By Manas Mishra and Ashwin Shyam
(Reuters) – The U.S. Food and Drug Administration declined to approve Pain Therapeutics Inc’s abuse-deterrent opioid treatment Remoxy for the fourth time, sending the company’s shares down 35 percent to a record low.
Remoxy is a capsule formulation of the commonly used opioid oxycodone, and the high-viscosity drug mass helped prevent abuse, according to the company.
However, in a letter to the company the agency said the data failed to show that benefits outweighed the associated risks.
Pain Therapeutics, valued at about $17 million, said it would now initiate a strategic reorganization to focus on its Alzheimer’s disease treatments and diagnostic products.
PTI-125, the company’s lead drug candidate in the Alzheimer’s pipeline, showed positive data in its early-stage study conducted in October.
“They are kind of backed into a corner when their drug gets rejected and there does not seem to be a path forward,” said Kevin Kedra, an analyst at Gabelli & Co, which owns less than 1 percent of Pain shares.
“That’s what companies have to do to stay alive I guess.”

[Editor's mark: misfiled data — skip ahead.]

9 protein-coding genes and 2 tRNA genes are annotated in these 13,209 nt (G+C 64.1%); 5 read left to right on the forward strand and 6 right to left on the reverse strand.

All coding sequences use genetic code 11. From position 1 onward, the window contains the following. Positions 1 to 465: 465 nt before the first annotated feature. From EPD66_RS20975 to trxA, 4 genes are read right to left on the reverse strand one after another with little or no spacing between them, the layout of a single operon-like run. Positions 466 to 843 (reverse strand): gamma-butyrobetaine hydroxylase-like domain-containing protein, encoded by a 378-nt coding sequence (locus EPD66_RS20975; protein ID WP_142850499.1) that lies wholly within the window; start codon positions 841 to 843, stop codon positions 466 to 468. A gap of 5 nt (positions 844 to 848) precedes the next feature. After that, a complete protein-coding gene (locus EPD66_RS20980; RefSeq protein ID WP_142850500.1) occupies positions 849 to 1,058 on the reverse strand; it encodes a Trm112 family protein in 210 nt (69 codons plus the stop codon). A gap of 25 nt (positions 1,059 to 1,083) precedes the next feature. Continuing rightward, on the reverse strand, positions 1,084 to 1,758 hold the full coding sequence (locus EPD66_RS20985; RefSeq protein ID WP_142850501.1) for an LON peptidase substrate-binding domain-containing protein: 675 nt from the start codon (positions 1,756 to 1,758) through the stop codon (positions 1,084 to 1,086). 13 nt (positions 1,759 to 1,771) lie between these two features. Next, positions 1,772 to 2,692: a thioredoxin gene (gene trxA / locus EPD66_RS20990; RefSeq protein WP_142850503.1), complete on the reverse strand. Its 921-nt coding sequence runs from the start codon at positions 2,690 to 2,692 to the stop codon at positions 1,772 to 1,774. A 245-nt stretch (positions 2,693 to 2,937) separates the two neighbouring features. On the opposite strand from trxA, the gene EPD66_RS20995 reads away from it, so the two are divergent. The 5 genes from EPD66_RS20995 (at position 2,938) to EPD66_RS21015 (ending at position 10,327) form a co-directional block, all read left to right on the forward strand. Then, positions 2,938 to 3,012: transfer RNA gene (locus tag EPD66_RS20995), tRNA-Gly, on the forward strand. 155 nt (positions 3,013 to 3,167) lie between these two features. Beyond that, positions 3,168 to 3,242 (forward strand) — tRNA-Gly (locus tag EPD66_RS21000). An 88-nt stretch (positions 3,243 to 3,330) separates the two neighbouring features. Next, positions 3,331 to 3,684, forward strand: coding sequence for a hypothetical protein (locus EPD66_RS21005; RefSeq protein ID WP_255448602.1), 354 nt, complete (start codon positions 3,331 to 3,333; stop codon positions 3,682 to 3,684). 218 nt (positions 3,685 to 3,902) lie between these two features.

Pain Therapeutics did not mention the scope of the reorganization and said full details would be shared within weeks.
The FDA’s decision comes amid increased public and regulatory scrutiny in the United States over the use of opioid drugs, the abuse of which has reached epidemic proportions.
“This is a bizarre conclusion to reach, especially during a time of staggering human and economic toll created by opioid abuse and addiction,” Pain Therapeutics Chief Executive Officer Remi Barbier said in a statement.
Shares of Durect Corp, which licensed Remoxy to Pain Therapeutics in 2002 and is entitled to milestone payments upon approval of the drug, were down 13.5 percent.
Pain Therapeutics is not the first drugmaker whose reformulated version to deter abuse has hit a roadblock.
“There are lot of unintended consequences from trying to reformulate these drugs if they don’t meet a certain threshold,” said Kedra, pointing to Endo International’s Opana ER, whose reformulated version designed to deter abuse was introduced in 2012.
Endo withdrew the drug from the market last year, about four months after an advisory panel to the FDA concluded that while the rates of nasal abuse associated with Opana fell, rates of intravenous abuse rose.
Pain Therapeutics’ shares were down 35.3 percent at $1.56. They have declined 40 percent this year.
(Reporting by Manas Mishra and Ashwin Shyam in Bengaluru; Editing by Maju Samuel and Sriraj Kalluvila)